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The definition of success for many is to live a stress-free life, but a new study has established that there could be a disadvantage if you are stress-free. The researchers discovered that people with zero stress could experience better well-being daily and even be less susceptible to chronic health conditions. What is on the other side? It was also discovered that such persons could have a lower cognitive function.

Daily Stressors, Daily Brain Boosters

According to David M. Almeida, professor of human development and family studies at Penn State, the study indicates that small, daily stressors are great potential for your brain even though we view stress as an inconvenience.

Almeida said that experiencing stress creates a problem-solving opportunity. The situation may not be pleasant, but it forces you to seek solutions. This is good for cognitive functions and improves as we get older.

The researchers say that many previous studies have connected stress with many negative results, such as chronic illness, but according to Almeida, little has been done to expound on this assumption. Almeida added that most of his previous work focused on people who suffered from higher stress levels, but he never questioned the effect of zero stress.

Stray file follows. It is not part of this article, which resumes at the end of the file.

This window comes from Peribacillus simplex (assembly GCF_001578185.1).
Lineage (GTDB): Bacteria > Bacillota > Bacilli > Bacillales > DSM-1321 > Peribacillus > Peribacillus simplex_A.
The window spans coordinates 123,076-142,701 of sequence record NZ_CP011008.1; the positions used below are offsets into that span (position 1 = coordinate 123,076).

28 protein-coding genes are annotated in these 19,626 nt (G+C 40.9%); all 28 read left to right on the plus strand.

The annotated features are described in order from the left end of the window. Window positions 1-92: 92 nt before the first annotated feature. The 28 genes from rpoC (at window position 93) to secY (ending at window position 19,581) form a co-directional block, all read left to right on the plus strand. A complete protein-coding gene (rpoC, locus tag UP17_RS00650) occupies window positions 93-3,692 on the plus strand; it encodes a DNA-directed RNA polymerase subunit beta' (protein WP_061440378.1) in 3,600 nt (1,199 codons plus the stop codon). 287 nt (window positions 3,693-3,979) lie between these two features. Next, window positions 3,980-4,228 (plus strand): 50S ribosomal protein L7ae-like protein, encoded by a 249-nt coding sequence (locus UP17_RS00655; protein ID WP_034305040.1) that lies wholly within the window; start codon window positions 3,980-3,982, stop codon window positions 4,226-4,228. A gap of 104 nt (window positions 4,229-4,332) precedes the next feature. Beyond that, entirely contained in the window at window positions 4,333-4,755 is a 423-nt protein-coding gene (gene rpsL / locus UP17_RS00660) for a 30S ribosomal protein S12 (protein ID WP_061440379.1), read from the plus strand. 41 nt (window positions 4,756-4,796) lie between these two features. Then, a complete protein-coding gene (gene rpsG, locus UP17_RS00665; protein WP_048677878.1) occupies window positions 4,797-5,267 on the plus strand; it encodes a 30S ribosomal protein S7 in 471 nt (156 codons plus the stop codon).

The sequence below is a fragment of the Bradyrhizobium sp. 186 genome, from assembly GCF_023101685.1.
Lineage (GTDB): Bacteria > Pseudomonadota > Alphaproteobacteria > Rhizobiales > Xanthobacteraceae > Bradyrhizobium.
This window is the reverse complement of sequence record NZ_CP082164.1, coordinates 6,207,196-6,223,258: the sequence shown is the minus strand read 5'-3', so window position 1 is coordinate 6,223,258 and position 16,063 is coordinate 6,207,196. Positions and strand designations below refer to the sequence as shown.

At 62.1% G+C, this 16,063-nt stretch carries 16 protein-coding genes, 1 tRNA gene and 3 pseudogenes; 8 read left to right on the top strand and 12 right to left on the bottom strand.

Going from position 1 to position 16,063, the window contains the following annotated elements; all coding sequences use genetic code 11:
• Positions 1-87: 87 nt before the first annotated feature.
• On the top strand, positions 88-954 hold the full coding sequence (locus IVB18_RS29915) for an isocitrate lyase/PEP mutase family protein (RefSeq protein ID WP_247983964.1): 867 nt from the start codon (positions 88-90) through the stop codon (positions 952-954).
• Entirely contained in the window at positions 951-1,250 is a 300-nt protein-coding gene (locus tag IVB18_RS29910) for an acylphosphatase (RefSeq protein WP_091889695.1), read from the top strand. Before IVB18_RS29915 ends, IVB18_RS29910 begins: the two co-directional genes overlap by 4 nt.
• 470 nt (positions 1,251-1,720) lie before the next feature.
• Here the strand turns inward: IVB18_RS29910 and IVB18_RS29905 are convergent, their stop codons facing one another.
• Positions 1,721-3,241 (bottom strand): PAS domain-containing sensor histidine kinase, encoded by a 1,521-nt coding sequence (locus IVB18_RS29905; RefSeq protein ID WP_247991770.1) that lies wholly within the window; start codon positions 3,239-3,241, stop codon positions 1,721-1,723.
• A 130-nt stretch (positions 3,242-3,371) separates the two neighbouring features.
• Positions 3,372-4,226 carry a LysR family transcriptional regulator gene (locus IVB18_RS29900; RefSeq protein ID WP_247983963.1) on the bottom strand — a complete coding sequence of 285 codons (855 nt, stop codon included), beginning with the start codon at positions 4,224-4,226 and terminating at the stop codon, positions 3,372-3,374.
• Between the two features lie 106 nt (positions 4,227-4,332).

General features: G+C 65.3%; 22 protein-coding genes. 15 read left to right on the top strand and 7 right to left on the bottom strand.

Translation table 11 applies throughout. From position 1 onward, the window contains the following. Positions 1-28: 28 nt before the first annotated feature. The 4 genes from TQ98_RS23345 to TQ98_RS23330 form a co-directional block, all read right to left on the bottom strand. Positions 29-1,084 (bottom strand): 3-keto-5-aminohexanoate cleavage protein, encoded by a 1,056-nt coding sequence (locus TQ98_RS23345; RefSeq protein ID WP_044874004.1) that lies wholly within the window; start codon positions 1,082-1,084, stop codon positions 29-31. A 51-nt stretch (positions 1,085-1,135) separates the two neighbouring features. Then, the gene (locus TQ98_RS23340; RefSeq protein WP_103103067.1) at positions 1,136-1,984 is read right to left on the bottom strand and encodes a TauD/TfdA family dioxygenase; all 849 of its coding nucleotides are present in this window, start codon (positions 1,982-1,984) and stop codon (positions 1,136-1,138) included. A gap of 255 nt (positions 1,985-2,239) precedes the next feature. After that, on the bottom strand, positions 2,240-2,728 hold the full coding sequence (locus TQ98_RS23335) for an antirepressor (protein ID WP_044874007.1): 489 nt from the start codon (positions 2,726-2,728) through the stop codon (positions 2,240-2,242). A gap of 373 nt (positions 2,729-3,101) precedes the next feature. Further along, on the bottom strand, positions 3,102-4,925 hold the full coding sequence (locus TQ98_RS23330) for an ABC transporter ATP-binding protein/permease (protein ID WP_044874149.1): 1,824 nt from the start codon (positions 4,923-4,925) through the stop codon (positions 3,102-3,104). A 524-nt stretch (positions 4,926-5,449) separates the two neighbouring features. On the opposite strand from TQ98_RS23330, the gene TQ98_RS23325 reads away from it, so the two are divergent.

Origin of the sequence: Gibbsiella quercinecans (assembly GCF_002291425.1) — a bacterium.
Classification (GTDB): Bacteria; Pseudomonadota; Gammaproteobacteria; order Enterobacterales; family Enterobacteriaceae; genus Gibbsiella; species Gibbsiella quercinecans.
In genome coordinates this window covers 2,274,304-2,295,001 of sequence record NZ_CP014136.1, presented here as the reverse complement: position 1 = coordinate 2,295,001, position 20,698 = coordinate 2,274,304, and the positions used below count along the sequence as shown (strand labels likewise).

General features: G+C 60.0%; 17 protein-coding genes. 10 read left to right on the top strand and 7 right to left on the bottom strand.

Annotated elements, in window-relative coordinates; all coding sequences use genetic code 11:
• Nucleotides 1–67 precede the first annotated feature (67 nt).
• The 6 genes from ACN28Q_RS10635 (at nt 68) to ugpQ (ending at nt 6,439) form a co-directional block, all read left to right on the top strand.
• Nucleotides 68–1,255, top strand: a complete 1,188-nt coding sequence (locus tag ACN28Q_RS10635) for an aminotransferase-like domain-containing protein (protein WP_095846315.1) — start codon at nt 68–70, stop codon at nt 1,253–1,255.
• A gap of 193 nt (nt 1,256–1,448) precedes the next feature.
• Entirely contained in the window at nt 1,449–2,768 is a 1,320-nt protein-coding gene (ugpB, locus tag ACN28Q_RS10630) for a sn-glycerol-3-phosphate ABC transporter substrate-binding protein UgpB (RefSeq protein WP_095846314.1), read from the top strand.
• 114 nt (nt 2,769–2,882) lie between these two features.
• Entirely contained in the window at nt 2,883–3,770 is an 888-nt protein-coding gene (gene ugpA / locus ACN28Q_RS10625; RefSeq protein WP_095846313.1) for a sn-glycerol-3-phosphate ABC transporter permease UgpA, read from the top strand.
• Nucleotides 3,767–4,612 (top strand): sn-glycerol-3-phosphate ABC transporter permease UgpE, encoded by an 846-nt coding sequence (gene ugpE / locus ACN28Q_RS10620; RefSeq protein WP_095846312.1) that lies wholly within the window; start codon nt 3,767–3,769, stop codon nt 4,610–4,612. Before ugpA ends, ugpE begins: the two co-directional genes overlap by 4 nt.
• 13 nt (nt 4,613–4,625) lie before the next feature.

Data from 2,711 participants was used for this particular study. Prior to the study, all participants underwent a short cognition test followed by an interview every night for eight consecutive nights. The questions were to do with their physical conditions, chronic conditions, what they did that day, and their mood.

Be Proactive, not Reactive

After data analysis, it was found that those with no stressors, 10 percent of the participants, were less susceptible to have chronic health conditions. They also experienced better moods daily. The downside of this is that they performed lower when it came to cognition tests. According to Almeida, positive and negative events are correlated, and that small daily stressors are a sign that one is engaged in life. These findings were published in the journal Emotion and suggest that avoiding stress is not the main issue, but how we respond to it matters.